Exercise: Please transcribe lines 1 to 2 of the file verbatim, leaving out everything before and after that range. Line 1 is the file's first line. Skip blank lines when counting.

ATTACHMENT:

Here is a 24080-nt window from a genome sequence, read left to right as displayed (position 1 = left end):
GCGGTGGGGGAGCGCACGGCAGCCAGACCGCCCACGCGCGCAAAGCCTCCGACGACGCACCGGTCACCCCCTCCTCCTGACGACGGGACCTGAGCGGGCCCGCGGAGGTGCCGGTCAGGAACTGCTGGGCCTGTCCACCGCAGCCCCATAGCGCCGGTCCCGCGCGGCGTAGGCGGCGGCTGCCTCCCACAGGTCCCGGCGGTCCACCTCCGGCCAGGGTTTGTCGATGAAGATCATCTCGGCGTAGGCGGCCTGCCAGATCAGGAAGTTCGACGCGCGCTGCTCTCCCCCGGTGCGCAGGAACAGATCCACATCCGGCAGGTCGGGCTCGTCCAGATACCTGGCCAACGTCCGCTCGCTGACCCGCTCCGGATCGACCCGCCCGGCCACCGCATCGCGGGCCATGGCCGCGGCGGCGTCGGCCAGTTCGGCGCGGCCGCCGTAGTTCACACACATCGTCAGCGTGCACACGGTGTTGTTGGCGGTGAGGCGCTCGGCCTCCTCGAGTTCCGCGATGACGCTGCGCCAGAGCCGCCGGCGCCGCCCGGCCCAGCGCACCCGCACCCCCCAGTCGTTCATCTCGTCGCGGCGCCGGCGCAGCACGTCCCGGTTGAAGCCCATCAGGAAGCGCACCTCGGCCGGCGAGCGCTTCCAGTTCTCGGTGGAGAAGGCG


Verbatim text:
Here is a 24080-nt window from a genome sequence, read left to right as displayed (position 1 = left end):
GCGGTGGGGGAGCGCACGGCAGCCAGACCGCCCACGCGCGCAAAGCCTCCGACGACGCACCGGTCACCCCCTCCTCCTGACGACGGGACCTGAGCGGGCCCGCGGAGGTGCCGGTCAGGAACTGCTGGGCCTGTCCACCGCAGCCCCATAGCGCCGGTCCCGCGCGGCGTAGGCGGCGGCTGCCTCCCACAGGTCCCGGCGGTCCACCTCCGGCCAGGGTTTGTCGATGAAGATCATCTCGGCGTAGGCGGCCTGCCAGATCAGGAAGTTCGACGCGCGCTGCTCTCCCCCGGTGCGCAGGAACAGATCCACATCCGGCAGGTCGGGCTCGTCCAGATACCTGGCCAACGTCCGCTCGCTGACCCGCTCCGGATCGACCCGCCCGGCCACCGCATCGCGGGCCATGGCCGCGGCGGCGTCGGCCAGTTCGGCGCGGCCGCCGTAGTTCACACACATCGTCAGCGTGCACACGGTGTTGTTGGCGGTGAGGCGCTCGGCCTCCTCGAGTTCCGCGATGACGCTGCGCCAGAGCCGCCGGCGCCGCCCGGCCCAGCGCACCCGCACCCCCCAGTCGTTCATCTCGTCGCGGCGCCGGCGCAGCACGTCCCGGTTGAAGCCCATCAGGAAGCGCACCTCGGCCGGCGAGCGCTTCCAGTTCTCGGTGGAGAAGGCG